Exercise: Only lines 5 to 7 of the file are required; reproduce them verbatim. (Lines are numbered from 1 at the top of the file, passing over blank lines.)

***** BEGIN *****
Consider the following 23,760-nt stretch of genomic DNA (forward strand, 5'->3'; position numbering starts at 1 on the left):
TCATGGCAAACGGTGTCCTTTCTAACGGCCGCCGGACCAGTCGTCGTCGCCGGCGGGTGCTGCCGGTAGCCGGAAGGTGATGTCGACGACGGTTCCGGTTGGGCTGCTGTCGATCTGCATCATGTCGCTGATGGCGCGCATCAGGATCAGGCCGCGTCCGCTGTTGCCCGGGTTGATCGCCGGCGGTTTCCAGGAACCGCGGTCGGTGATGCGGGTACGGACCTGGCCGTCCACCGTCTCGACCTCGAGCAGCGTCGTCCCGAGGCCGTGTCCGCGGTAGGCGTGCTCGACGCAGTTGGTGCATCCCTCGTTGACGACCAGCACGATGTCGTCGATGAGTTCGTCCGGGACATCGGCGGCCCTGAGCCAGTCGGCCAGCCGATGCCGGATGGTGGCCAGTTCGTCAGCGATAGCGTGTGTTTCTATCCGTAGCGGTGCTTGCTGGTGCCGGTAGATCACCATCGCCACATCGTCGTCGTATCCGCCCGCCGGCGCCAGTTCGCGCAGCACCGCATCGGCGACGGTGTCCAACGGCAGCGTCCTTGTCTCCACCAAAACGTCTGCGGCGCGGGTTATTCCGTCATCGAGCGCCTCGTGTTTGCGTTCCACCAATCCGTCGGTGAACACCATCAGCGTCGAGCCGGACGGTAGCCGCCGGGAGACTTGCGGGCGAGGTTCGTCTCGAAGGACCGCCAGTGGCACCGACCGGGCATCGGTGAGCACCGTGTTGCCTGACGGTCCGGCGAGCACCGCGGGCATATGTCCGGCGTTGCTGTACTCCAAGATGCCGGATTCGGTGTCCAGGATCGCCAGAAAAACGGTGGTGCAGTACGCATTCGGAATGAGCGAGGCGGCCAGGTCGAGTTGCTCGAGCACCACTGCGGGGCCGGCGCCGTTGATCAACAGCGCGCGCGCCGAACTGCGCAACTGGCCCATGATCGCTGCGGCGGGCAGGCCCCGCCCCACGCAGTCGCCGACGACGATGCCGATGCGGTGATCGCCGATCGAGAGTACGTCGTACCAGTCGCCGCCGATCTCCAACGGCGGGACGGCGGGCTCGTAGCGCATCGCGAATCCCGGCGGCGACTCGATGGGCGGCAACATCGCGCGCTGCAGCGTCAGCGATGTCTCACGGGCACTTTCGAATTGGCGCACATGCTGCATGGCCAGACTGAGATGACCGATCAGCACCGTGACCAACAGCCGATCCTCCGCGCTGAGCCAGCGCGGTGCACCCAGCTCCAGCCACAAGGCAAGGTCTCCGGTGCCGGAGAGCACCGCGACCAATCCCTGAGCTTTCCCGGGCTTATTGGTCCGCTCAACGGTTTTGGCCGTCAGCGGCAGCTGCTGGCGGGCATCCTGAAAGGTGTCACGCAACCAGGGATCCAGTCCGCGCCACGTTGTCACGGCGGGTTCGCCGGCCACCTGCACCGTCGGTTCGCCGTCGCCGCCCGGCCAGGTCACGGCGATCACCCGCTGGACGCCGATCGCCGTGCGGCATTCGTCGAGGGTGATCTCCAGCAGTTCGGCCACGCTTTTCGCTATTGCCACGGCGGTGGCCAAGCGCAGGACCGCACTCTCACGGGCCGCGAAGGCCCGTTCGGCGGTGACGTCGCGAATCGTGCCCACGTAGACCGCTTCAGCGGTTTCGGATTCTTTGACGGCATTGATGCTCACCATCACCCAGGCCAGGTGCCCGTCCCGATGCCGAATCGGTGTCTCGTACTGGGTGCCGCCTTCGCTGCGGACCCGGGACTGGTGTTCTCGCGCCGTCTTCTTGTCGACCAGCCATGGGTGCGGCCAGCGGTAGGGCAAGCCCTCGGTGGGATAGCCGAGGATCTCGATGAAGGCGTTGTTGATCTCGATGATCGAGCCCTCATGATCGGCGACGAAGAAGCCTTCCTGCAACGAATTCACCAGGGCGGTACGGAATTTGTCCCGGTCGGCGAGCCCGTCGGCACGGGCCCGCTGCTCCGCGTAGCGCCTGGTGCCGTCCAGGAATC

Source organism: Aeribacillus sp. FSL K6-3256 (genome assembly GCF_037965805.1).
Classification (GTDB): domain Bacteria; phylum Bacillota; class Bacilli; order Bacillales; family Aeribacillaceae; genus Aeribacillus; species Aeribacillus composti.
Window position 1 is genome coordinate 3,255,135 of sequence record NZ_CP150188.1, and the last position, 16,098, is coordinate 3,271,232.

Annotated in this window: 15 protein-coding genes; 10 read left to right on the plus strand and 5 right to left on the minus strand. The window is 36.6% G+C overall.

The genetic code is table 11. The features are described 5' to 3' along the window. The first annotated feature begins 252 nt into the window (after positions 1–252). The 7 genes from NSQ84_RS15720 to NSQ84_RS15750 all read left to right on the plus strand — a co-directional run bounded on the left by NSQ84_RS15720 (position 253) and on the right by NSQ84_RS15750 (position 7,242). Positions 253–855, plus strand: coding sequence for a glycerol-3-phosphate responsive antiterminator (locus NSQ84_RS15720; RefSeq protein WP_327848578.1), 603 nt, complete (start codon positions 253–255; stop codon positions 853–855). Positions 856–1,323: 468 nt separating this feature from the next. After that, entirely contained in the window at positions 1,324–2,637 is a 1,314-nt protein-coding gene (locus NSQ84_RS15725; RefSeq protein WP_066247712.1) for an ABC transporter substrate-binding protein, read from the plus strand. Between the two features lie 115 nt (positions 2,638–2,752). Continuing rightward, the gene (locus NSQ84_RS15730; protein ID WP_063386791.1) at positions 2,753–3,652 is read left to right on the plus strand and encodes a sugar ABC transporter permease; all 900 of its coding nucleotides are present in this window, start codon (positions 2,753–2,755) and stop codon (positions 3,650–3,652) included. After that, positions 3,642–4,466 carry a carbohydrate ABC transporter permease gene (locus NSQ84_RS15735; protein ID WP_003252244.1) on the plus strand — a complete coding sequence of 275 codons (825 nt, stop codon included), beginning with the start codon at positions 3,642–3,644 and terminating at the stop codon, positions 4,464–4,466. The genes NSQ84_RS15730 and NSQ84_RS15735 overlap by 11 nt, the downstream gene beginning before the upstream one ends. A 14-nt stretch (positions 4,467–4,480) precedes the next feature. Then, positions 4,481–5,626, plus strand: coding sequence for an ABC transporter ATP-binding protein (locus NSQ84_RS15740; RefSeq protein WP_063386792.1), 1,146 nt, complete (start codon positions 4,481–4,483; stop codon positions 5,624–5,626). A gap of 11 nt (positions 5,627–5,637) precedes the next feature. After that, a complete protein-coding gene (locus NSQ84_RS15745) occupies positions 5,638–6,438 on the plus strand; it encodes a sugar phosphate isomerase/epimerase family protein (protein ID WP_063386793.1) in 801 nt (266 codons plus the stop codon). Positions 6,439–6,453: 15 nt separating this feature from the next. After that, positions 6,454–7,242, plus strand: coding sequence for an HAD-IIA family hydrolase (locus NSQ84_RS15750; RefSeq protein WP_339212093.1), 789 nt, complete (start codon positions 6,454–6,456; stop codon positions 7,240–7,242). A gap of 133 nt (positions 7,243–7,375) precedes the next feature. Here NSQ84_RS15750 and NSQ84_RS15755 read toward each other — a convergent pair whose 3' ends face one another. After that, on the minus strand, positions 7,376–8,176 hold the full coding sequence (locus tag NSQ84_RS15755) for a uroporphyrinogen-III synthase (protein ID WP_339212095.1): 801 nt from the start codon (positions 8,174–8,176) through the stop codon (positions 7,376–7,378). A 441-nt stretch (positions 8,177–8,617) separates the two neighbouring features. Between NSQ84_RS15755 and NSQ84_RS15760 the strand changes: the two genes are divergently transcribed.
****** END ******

Window position 1 is genome coordinate 3,255,135 of sequence record NZ_CP150188.1, and the last position, 16,098, is coordinate 3,271,232.

Annotated in this window: 15 protein-coding genes; 10 read left to right on the plus strand and 5 right to left on the minus strand. The window is 36.6% G+C overall.

The genetic code is table 11. The features are described 5' to 3' along the window. The first annotated feature begins 252 nt into the window (after positions 1–252). The 7 genes from NSQ84_RS15720 to NSQ84_RS15750 all read left to right on the plus strand — a co-directional run bounded on the left by NSQ84_RS15720 (position 253) and on the right by NSQ84_RS15750 (position 7,242). Positions 253–855, plus strand: coding sequence for a glycerol-3-phosphate responsive antiterminator (locus NSQ84_RS15720; RefSeq protein WP_327848578.1), 603 nt, complete (start codon positions 253–255; stop codon positions 853–855). Positions 856–1,323: 468 nt separating this feature from the next. After that, entirely contained in the window at positions 1,324–2,637 is a 1,314-nt protein-coding gene (locus NSQ84_RS15725; RefSeq protein WP_066247712.1) for an ABC transporter substrate-binding protein, read from the plus strand. Between the two features lie 115 nt (positions 2,638–2,752). Continuing rightward, the gene (locus NSQ84_RS15730; protein ID WP_063386791.1) at positions 2,753–3,652 is read left to right on the plus strand and encodes a sugar ABC transporter permease; all 900 of its coding nucleotides are present in this window, start codon (positions 2,753–2,755) and stop codon (positions 3,650–3,652) included. After that, positions 3,642–4,466 carry a carbohydrate ABC transporter permease gene (locus NSQ84_RS15735; protein ID WP_003252244.1) on the plus strand — a complete coding sequence of 275 codons (825 nt, stop codon included), beginning with the start codon at positions 3,642–3,644 and terminating at the stop codon, positions 4,464–4,466. The genes NSQ84_RS15730 and NSQ84_RS15735 overlap by 11 nt, the downstream gene beginning before the upstream one ends. A 14-nt stretch (positions 4,467–4,480) precedes the next feature. Then, positions 4,481–5,626, plus strand: coding sequence for an ABC transporter ATP-binding protein (locus NSQ84_RS15740; RefSeq protein WP_063386792.1), 1,146 nt, complete (start codon positions 4,481–4,483; stop codon positions 5,624–5,626). A gap of 11 nt (positions 5,627–5,637) precedes the next feature. After that, a complete protein-coding gene (locus NSQ84_RS15745) occupies positions 5,638–6,438 on the plus strand; it encodes a sugar phosphate isomerase/epimerase family protein (protein ID WP_063386793.1) in 801 nt (266 codons plus the stop codon). Positions 6,439–6,453: 15 nt separating this feature from the next. After that, positions 6,454–7,242, plus strand: coding sequence for an HAD-IIA family hydrolase (locus NSQ84_RS15750; RefSeq protein WP_339212093.1), 789 nt, complete (start codon positions 6,454–6,456; stop codon positions 7,240–7,242). A gap of 133 nt (positions 7,243–7,375) precedes the next feature. Here NSQ84_RS15750 and NSQ84_RS15755 read toward each other — a convergent pair whose 3' ends face one another. After that, on the minus strand, positions 7,376–8,176 hold the full coding sequence (locus tag NSQ84_RS15755) for a uroporphyrinogen-III synthase (protein ID WP_339212095.1): 801 nt from the start codon (positions 8,174–8,176) through the stop codon (positions 7,376–7,378). A 441-nt stretch (positions 8,177–8,617) separates the two neighbouring features. Between NSQ84_RS15755 and NSQ84_RS15760 the strand changes: the two genes are divergently transcribed.